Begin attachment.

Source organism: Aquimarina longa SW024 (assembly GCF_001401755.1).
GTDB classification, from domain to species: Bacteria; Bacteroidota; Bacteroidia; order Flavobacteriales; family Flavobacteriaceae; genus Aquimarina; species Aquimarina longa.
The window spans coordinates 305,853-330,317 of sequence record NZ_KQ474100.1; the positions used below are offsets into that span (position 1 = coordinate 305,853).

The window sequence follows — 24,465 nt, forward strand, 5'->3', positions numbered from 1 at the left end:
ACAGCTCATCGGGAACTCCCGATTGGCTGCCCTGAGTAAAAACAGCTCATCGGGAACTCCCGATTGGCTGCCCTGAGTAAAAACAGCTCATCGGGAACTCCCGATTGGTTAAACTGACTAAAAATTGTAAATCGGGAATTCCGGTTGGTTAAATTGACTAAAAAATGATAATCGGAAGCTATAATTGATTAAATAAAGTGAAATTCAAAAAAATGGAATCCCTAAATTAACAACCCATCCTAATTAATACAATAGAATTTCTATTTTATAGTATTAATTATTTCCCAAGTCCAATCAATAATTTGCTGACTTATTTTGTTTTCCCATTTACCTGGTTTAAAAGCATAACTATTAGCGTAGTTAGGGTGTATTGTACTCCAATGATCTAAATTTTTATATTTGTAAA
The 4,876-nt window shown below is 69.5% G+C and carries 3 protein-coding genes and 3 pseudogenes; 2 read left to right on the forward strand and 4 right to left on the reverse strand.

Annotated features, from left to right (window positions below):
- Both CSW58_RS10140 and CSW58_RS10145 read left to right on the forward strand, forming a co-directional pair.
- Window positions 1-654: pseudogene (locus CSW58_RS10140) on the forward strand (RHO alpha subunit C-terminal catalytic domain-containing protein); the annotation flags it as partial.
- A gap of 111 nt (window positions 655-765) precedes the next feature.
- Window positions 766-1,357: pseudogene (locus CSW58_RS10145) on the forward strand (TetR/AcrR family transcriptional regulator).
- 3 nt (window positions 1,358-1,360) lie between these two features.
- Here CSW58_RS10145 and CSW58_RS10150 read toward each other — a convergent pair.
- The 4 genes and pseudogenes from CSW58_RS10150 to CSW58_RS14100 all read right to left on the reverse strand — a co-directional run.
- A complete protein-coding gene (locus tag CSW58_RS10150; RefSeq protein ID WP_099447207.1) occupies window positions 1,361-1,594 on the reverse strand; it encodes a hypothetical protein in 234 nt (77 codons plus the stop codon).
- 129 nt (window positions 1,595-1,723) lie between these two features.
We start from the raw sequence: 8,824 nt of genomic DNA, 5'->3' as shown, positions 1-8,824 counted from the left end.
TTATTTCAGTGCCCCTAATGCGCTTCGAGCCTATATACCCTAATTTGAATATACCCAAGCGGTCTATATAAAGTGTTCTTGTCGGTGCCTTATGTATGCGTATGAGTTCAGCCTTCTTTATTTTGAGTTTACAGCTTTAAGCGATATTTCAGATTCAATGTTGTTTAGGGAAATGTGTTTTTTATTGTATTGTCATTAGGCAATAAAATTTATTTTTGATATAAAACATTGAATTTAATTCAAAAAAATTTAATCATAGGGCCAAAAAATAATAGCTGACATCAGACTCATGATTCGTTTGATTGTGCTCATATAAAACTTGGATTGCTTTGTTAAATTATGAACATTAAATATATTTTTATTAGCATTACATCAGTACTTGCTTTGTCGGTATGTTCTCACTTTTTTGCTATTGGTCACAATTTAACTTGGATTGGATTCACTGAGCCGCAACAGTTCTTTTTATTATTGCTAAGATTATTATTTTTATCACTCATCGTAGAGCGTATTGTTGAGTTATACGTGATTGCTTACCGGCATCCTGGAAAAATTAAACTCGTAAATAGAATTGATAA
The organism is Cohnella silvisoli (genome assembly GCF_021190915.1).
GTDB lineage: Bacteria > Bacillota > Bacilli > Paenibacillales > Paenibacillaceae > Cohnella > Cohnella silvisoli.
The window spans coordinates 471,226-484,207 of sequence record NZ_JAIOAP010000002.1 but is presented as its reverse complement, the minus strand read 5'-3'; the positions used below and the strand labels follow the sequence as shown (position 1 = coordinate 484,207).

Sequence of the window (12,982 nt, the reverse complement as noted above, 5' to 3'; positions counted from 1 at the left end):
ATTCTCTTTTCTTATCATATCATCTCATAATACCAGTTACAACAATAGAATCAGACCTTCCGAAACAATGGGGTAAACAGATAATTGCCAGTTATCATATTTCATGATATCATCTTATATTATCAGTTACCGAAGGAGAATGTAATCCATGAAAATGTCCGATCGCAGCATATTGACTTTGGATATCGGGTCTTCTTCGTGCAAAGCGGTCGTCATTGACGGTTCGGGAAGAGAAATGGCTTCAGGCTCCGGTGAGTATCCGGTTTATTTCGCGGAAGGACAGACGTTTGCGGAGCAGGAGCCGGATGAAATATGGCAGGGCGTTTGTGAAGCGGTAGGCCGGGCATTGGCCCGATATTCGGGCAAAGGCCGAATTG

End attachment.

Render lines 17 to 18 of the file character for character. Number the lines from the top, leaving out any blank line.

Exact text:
We start from the raw sequence: 8,824 nt of genomic DNA, 5'->3' as shown, positions 1-8,824 counted from the left end.
TTATTTCAGTGCCCCTAATGCGCTTCGAGCCTATATACCCTAATTTGAATATACCCAAGCGGTCTATATAAAGTGTTCTTGTCGGTGCCTTATGTATGCGTATGAGTTCAGCCTTCTTTATTTTGAGTTTACAGCTTTAAGCGATATTTCAGATTCAATGTTGTTTAGGGAAATGTGTTTTTTATTGTATTGTCATTAGGCAATAAAATTTATTTTTGATATAAAACATTGAATTTAATTCAAAAAAATTTAATCATAGGGCCAAAAAATAATAGCTGACATCAGACTCATGATTCGTTTGATTGTGCTCATATAAAACTTGGATTGCTTTGTTAAATTATGAACATTAAATATATTTTTATTAGCATTACATCAGTACTTGCTTTGTCGGTATGTTCTCACTTTTTTGCTATTGGTCACAATTTAACTTGGATTGGATTCACTGAGCCGCAACAGTTCTTTTTATTATTGCTAAGATTATTATTTTTATCACTCATCGTAGAGCGTATTGTTGAGTTATACGTGATTGCTTACCGGCATCCTGGAAAAATTAAACTCGTAAATAGAATTGATAA